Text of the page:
Does a Paid Fan Club and a Merch Store Make A24… Cheugy?

Maybe the better question to ask, in light of its reception on the international film festival circuit, is: Does it even matter?

Florence Pugh in 'Midsommar' (2019). Credit: Courtesy of A24

A24 punches well above its weight. The daring art house distributor-turned-studio is behind films such as Moonlight, Ex Machina, and The Witch, not to mention the HBO cultural flashpoint Euphoria. While the entertainment company has been a distributor for 10 years, it’s only been in the production biz for six. Its flicks have become favorites on the international film festival circuit and it’s already nabbed awards at at Cannes and TIFF this year, with Venice looking likely as well. Recently, though, the entertainment company has been accused of “teetering on the edge of self-parody” thanks to a cultish following and recently launched fan club. 

There’s no denying that A24 is full of dualities. Its name elicits either derision or awe. Its hits sweep the festival awards circuit, snagging the likes of the Grand Prix at Cannes (Lukas Dhont’s Close), or at least a six-minute standing ovation at Venice (Darren Arronofsky’s The Whale) while its flops quietly scuttle to DirecTV. Its merch store is reviled or beloved, depending on who you ask. It’s both a lifestyle brand (but, importantly, in the opinion of at least one TikTok commenter, “not a personality trait”) and also a valuable stamp of approval for up-and-coming directors looking to make their mark in an industry that places immense value on generations-old connections and a proven track record of cultural relevance—all the better if it’s cultivated by those connections.

How did the distributor-turned-studio responsible for Greta Gerwig’s solo directorial debut (Lady Bird), Anya Taylor-Joy’s star turn (The Witch), and Robert Pattinson’s indie-darling makeover (The Rover, High Life, Good Time, The Lighthouse) become both a meme and a cultural tour de force? Unsurprisingly, marketing know-how. Its reputation for breaking old-school studio rules to churn out prestigious and, sometimes, outright bizarre indie hits (see: Swiss Army Man) has cultivated an adoring fanbase. But some critics seem to see the studio’s attempt to capitalize on that following—with a fan club subscription and a robust merch store—as more cheugy than counterculture.

Brendan Fraser in 'The Whale', which received a six minute-long standing ovation at the Venice Film Festival. Credit: Courtesy of A24

The production company has found success by offering creative freedom in an industry that’s adept at micromanaging anything remotely outside the lines of superhero franchises and tried-and-true action flicks. The laissez-faire approach has served both A24 execs and filmmakers well. Its first studio production was none other than Barry Jenkins’s Moonlight. Arguably its most significant hit, it swept the mainstream awards shows while also dazzling critics. “If I told you I was opening a Hollywood studio and the first film I was going to put my money into was going to be a triptych film about a gay Black boy whose mom was addicted to drugs, made by a filmmaker who’s only made one film for $15,000, would you say, ‘Yes, that sounds like an awesome idea?’ Probably not,” Barry Jenkins told the Washington Post of Moonlight’s production process. “But these people [A24] did.”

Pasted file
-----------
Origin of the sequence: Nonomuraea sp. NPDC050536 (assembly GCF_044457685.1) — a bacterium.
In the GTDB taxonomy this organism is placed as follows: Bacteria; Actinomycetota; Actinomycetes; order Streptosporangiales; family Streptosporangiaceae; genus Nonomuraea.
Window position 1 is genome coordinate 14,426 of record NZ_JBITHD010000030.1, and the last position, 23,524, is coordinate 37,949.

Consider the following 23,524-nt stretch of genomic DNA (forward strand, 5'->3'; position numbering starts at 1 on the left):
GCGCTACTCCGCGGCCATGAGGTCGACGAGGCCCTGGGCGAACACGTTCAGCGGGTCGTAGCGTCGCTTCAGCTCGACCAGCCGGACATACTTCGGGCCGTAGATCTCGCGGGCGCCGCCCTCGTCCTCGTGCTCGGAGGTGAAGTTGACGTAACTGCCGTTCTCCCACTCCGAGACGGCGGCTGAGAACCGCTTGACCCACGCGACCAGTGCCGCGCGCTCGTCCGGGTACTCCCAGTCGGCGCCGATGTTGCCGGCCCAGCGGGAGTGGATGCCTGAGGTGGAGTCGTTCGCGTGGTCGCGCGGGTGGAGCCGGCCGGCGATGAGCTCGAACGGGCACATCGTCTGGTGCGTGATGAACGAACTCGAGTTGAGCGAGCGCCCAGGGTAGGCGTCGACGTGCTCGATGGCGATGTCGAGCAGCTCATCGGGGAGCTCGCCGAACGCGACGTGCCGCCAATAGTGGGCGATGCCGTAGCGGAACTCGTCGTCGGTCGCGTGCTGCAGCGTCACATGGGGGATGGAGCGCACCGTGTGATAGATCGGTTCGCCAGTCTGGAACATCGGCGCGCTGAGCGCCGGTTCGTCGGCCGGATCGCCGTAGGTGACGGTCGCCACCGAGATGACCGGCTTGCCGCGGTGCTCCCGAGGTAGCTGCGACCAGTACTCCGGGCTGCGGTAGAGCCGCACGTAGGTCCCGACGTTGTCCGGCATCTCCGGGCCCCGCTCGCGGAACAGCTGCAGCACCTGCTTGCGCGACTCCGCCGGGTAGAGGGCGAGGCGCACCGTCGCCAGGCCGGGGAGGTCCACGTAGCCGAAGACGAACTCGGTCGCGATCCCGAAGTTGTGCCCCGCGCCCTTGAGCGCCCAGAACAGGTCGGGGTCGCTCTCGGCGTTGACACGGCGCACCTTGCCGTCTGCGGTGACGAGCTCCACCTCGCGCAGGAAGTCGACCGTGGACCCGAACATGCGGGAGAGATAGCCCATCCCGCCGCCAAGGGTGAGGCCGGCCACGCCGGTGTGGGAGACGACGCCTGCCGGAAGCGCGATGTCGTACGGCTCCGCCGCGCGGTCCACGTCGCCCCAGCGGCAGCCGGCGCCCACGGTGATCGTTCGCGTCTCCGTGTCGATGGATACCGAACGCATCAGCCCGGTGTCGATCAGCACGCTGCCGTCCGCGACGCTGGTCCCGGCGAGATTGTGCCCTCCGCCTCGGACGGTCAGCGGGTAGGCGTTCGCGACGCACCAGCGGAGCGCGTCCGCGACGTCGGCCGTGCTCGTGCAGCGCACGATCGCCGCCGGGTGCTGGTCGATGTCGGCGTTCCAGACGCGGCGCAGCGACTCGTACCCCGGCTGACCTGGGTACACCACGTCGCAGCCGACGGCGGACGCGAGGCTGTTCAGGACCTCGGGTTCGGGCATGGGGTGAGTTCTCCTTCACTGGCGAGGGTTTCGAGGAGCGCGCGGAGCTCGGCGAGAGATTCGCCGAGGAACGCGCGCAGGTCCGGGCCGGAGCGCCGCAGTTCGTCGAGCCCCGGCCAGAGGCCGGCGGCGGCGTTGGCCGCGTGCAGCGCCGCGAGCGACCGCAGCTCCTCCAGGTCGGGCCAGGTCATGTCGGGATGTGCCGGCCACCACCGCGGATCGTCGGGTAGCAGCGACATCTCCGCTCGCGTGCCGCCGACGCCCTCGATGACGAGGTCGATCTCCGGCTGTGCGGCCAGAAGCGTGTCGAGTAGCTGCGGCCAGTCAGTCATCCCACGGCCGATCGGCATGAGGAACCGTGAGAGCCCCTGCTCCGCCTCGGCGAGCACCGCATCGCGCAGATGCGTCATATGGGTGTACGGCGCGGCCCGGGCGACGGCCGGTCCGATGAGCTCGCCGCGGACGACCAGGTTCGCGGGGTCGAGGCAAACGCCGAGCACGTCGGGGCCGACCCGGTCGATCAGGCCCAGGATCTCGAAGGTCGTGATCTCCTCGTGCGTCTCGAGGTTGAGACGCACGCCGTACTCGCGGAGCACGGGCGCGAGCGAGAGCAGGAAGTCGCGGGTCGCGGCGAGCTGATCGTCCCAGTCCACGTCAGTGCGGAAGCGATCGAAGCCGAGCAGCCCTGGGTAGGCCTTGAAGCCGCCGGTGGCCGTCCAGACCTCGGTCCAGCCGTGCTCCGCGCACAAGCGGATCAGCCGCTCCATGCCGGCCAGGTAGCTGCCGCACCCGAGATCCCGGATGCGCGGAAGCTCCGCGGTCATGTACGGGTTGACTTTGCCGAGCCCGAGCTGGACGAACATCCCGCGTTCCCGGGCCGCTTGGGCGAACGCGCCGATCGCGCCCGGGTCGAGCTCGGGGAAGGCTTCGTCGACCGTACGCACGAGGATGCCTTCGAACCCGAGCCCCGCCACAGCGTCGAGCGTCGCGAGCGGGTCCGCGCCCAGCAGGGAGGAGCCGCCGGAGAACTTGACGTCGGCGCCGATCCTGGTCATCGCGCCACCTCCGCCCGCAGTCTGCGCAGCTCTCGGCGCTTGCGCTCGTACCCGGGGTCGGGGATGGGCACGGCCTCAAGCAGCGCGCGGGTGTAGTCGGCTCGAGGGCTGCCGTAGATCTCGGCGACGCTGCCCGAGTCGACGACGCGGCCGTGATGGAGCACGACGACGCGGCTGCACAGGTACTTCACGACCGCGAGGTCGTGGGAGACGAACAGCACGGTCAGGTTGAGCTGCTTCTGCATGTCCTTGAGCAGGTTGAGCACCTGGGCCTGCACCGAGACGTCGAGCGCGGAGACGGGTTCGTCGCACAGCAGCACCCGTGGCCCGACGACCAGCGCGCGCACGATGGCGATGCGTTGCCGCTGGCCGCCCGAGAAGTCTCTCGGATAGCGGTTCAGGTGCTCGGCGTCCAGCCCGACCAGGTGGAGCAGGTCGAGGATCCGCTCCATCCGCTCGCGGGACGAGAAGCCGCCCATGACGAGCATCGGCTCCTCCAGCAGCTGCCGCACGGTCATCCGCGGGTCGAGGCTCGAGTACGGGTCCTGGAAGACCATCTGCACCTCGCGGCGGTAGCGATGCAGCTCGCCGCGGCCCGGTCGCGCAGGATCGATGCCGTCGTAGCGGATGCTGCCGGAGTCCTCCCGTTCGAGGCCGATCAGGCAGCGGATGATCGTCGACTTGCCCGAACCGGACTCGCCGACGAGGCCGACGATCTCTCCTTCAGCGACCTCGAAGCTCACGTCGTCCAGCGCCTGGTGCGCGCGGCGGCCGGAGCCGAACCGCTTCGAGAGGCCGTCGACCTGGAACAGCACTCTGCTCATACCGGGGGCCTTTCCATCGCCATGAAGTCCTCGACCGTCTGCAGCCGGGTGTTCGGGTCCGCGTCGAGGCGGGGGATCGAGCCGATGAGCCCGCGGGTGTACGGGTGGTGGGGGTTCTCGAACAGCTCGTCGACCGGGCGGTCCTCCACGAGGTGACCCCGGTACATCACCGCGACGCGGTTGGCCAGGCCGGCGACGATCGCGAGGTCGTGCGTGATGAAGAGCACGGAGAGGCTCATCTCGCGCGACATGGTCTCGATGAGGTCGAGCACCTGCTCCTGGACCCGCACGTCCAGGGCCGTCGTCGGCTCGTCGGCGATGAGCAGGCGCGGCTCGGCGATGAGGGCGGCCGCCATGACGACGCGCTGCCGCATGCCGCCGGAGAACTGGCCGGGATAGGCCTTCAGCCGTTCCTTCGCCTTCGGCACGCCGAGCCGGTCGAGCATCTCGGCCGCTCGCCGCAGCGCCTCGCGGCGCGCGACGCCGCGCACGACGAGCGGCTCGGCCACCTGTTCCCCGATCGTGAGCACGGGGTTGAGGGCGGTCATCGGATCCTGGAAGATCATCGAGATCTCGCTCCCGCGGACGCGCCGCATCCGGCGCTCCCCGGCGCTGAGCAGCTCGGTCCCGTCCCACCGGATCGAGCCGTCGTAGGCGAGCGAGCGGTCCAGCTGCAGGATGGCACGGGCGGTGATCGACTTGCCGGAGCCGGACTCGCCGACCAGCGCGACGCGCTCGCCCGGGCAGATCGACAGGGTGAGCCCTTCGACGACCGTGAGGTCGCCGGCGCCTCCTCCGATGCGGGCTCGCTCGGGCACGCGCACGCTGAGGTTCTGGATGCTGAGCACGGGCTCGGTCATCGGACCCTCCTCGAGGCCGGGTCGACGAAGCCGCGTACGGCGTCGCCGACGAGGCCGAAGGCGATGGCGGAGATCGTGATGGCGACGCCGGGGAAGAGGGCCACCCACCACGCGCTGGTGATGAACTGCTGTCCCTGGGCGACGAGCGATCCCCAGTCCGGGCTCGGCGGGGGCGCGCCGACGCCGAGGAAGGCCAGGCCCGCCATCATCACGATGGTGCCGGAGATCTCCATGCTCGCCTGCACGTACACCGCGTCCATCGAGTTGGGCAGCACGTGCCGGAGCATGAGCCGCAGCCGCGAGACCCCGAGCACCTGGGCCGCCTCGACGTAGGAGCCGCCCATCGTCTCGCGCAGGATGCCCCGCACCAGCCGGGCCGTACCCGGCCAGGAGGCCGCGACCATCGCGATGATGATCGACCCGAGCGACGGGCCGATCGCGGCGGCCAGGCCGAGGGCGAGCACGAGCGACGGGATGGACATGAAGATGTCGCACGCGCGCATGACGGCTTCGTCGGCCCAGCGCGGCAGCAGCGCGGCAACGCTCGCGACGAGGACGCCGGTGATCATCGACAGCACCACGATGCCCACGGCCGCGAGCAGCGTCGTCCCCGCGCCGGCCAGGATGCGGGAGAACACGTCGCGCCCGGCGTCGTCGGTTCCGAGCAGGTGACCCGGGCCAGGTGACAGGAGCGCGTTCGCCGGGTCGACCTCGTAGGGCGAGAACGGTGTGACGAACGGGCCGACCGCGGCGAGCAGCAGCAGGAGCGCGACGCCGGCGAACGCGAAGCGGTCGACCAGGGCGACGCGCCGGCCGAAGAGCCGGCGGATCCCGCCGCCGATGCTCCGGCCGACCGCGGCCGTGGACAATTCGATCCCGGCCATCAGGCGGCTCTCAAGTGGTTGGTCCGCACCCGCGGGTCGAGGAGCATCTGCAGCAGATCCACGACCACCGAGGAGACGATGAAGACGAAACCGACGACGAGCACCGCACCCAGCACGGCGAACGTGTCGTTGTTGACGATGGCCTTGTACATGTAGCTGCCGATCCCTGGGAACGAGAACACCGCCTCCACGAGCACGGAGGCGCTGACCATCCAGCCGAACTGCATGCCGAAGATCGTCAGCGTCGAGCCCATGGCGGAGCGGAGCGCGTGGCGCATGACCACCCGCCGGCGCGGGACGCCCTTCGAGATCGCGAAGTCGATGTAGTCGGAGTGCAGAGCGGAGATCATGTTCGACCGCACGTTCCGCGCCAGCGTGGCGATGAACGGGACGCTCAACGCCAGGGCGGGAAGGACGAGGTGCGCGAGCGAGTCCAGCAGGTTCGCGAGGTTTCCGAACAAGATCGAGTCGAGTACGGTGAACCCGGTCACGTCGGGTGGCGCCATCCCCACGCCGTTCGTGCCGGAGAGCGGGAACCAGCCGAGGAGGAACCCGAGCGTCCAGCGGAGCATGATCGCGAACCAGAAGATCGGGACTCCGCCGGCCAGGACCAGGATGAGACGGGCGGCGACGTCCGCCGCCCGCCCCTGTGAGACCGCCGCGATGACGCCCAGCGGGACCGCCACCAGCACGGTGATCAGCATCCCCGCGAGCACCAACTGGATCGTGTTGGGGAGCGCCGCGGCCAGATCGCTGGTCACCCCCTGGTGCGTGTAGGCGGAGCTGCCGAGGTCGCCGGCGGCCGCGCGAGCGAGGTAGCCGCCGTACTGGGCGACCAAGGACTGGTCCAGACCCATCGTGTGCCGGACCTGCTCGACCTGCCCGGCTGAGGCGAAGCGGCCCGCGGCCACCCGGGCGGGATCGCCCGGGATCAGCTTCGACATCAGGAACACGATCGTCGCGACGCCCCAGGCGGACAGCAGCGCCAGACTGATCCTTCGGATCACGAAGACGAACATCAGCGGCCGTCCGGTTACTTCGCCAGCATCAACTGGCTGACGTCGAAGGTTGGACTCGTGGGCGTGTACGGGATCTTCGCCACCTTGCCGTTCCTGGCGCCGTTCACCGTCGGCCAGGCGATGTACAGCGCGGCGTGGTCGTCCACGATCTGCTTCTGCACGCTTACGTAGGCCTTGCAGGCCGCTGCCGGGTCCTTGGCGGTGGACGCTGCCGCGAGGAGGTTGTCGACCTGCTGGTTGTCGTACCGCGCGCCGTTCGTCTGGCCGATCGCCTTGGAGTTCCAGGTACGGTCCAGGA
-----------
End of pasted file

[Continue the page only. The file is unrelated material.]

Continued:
Put another way, in the words of Eighth Grade writer and director Bo Burnham, “They’re giving you the rope to either tie a ladder or make a noose for yourself.” 

A24’s ability to mobilize fans around a new release plays a pivotal role in whether directors can scale that ladder Burnham mentioned. That authority is what writer-director Lulu Wang sought out when she turned down a streaming giant’s sizable offer for distribution rights to The Farewell and instead opted to work with A24. “They can create community and a brand around [a] filmmaker, and they’re one of the only companies that can do that,” Wang said in her interview with the Washington Post. “So many other companies, particularly streaming companies, are wonderful in terms of the access they have. But when you put a small fish like this film, like me, into this wide ocean of content, we get lost, you know?”

A24's virtual member's club, A24 All Access, or AAA24, offers perks like print zines and screening perks to fans willing to pay.

Wang’s observation of A24’s brand-building prowess isn’t lost on, well, anyone. The studio’s robust online store sells everything from zines to screenplays and coffee table books, along with streetwear and objets in the realm of its extended cinematic universe. A 76,000-strong Reddit following dissects the movies, merch, and studio updates each day, as well as insights into the value of A24’s virtual members’ club. Dubbed A24 All Access, or AAA24, it promises peeks behind the curtain of its films, VIP treatment at IRL screenings, merch discounts, and a quarterly zine, for a fee of $5 a month.

The voracity of A24’s fandom—its apparent demand for talismans that grant some degree of proximity to the workings of a film producer and distributor—appears to be what draws the ire of those who consider the studio itself to be all hype and no substance. A write-off like that could be substantiated if the studio had completely lost sight of its films in the process. But judging by its reception at Cannes, TIFF, and Venice this year, A24 doesn’t seem to be making sacrifices on either front. 

While the combination of a literal fan club and a merch store that stocks $48 ‘genre’ candles might be a bit cringe, it’s looking likely that A24 will be laughing its critics all the way to the bank—and probably awards season too.

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